Two central banks have signalled increased engagement with the fintech industry with the Bank of England publishing a detailed report in its latest Quarterly Bulletin into the potential for fintech and the Federal Reserve Bank of New York establishing a Fintech Advisory Group.
In its report, the Bank of England stresses that the implications of fintech as part of the wider shift to a digital economy are only beginning to be realised, but says the potential is “substantial”. It adds that the pace and scale of private sector innovation continues to increase, adding that to support this innovation, it must not only embrace fintech, but take tangible steps to enable new technology and empower providers in order to promote competition.
“The Bank’s role includes providing the right hard and soft public infrastructure required to maximise the benefits from fintech and encourage private sector innovation,” the BoE states. “In the coming years, the Bank will continue its ambitious rebuild of the RTGS system, including future-proofing it to interoperate with innovative business models and technologies and integrating best-in-class data standards.”
The BoE highlights how it will support new entrants through the New Bank Start-up and New Insurer Start-up units, established in 2016 with the UK’s Prudential Regulatory Authority (PRA) and through access to RTGS settlement accounts for Non Bank Payment Service Providers. It adds it will also continue to examine how the financial services landscape might evolve, and what this means for individuals, businesses and financial services providers.
“Research on fintech will help the Bank understand better how it can support this evolving financial system, how it should design future policies and how it should use technology to enhance its capabilities,” the report states. “Part of upgrading its infrastructure involves exploring new technologies and the Bank will continue to undertake PoCs with fintech companies, as well as increase its work on regtech and suptech. Rules and regulations should also keep pace with innovation and mitigate potential risks, while preparing for future innovations.
“By taking these steps, the Bank will continue to mitigate risks to monetary and financial stability as well as ensure that the UK financial system is resilient in light of the next generation of innovation,” it adds.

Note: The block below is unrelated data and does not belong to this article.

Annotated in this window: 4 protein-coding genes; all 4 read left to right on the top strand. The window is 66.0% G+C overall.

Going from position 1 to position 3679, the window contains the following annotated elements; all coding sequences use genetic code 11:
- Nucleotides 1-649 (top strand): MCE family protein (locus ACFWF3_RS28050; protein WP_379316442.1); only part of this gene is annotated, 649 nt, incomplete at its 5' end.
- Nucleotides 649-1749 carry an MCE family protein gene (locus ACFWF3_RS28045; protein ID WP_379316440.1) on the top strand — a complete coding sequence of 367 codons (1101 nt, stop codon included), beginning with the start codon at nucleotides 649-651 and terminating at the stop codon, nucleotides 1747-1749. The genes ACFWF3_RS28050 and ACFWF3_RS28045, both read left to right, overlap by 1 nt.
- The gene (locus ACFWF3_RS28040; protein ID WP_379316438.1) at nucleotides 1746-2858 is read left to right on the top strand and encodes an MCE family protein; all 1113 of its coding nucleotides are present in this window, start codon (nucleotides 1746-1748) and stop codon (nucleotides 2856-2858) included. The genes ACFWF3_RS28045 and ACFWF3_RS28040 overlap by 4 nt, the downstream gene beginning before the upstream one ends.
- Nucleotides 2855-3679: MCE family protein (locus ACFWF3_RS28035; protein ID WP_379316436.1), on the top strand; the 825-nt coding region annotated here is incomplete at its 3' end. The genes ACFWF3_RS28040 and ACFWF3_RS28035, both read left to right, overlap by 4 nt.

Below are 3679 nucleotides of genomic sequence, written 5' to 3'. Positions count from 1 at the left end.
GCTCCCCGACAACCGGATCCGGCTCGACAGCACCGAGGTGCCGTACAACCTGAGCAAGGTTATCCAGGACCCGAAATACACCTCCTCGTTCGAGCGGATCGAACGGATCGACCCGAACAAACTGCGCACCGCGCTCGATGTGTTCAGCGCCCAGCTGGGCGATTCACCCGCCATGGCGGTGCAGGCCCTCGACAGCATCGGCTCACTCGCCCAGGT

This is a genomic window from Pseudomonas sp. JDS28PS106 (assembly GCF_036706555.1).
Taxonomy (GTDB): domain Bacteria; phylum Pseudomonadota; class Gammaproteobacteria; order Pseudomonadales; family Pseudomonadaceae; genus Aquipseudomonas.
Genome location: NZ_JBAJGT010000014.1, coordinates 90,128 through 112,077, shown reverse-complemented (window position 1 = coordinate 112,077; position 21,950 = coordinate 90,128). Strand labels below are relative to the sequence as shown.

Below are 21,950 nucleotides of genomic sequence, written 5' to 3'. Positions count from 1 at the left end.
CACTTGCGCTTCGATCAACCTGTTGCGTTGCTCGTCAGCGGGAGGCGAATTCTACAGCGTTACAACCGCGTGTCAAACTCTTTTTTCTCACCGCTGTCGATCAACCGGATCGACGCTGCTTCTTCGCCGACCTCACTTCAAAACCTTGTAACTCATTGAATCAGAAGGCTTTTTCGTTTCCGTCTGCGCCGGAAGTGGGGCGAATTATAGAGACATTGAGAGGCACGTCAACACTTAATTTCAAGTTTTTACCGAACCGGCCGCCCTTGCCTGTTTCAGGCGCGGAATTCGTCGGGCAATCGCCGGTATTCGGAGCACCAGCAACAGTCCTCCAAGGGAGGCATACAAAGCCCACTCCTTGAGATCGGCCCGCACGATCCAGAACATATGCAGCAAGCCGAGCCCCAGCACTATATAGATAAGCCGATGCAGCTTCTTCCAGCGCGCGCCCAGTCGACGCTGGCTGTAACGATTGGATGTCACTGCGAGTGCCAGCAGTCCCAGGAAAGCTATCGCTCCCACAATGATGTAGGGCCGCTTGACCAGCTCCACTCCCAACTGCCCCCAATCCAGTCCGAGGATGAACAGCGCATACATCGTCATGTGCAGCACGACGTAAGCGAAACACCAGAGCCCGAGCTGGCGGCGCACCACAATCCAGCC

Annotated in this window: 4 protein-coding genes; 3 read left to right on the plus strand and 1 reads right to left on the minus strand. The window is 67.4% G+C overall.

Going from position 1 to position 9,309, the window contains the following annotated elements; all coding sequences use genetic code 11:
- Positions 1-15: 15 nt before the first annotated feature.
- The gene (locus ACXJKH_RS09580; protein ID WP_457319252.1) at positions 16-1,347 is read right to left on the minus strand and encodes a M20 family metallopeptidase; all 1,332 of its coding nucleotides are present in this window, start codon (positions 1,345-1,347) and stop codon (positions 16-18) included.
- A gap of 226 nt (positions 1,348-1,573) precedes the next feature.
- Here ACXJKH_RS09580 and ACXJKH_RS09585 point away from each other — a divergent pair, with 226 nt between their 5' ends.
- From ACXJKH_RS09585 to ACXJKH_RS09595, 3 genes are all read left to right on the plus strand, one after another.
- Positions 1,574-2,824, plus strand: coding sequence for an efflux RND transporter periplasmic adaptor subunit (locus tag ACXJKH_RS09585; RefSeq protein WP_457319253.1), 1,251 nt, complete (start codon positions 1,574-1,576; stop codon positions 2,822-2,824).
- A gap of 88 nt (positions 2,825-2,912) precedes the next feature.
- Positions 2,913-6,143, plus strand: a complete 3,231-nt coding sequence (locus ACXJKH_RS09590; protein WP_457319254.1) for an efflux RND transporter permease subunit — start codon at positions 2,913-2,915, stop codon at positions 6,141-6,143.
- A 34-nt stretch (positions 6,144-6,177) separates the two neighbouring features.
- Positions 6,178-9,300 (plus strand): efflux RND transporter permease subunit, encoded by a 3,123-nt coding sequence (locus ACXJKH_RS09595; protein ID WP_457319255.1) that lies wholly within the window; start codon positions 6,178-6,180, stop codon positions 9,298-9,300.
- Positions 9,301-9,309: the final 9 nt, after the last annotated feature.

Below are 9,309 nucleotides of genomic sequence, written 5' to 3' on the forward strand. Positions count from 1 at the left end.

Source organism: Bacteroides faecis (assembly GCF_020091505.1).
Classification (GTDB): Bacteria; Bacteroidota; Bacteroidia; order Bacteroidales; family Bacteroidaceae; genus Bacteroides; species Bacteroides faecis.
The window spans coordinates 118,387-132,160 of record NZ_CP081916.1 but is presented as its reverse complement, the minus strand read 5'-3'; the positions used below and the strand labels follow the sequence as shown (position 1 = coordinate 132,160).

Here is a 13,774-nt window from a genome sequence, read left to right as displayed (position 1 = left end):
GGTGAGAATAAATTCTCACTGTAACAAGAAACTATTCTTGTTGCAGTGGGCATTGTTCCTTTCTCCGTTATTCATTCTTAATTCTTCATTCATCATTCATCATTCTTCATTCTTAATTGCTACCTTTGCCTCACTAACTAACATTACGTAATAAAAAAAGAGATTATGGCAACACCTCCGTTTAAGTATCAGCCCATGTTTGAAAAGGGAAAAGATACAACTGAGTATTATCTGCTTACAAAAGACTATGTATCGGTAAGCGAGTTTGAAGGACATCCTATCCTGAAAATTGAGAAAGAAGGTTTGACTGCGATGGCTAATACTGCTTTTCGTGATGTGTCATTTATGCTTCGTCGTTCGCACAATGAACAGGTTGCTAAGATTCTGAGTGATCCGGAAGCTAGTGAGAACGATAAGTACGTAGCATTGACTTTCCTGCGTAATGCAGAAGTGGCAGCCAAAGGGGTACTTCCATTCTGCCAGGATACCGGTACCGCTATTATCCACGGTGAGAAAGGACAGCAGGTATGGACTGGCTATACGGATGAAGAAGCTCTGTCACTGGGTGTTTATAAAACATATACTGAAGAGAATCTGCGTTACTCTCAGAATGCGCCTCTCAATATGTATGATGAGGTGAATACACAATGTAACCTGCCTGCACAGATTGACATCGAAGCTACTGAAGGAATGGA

Meanwhile, the Federal Reserve Bank of New York has launched the Fintech Advisory Group to provide its leaders with a high-level platform to establish clear points of contact with senior representatives and thought leaders from the financial technology industry and consumer organisations. The group’s first meeting will be April 1, 2019.
The New York Fed says the primary goal of the Advisory Group is to present views and perspectives on the emerging issues related to financial technologies, the application and market impact of these technologies, and the potential impact on the New York Fed’s ability to achieve its missions.
“The Fintech Advisory Group will provide the New York Fed with a more complete picture of the rapidly evolving fintech landscape,” says Kevin Stiroh, executive vice president and head of the Supervision Group at the New York Fed. “The Advisory Group will also gather insights that may inform our interaction with market participants and institutions, our training and hiring efforts, and the application of innovative approaches for internal business use.”
The New York Fed says that group members are selected based on their expertise across the breadth of issues relevant to financial technologies. “The initial set of members includes a broad mix of representatives impacted by fintech, including incumbent financial institutions, new entrants, investors, advisory and service groups, nonprofit organizations, and research providers,” it says, adding that members will participate on a rotational basis.
The initial members of the group are Michael Bodson, president and CEO, DTCC; Andrew Boyajian, head of banking, TransferWise; Lee Braine, chief technology office, Barclays; Martin Fleming, chief analytics officer and chief economist, IBM; Gary Gensler, senior advisor, MIT; Lena Mass-Cresnik, chief data officer, Moelis & Company; Patrick Murck, special counsel, Cooley;Ulku Rowe, director of financial services, Google Cloud; Sonal Shah, executive director, Beeck Center for Social Impact and Innovation; and David Waller, partner and head of data science and analytics, Oliver Wyman.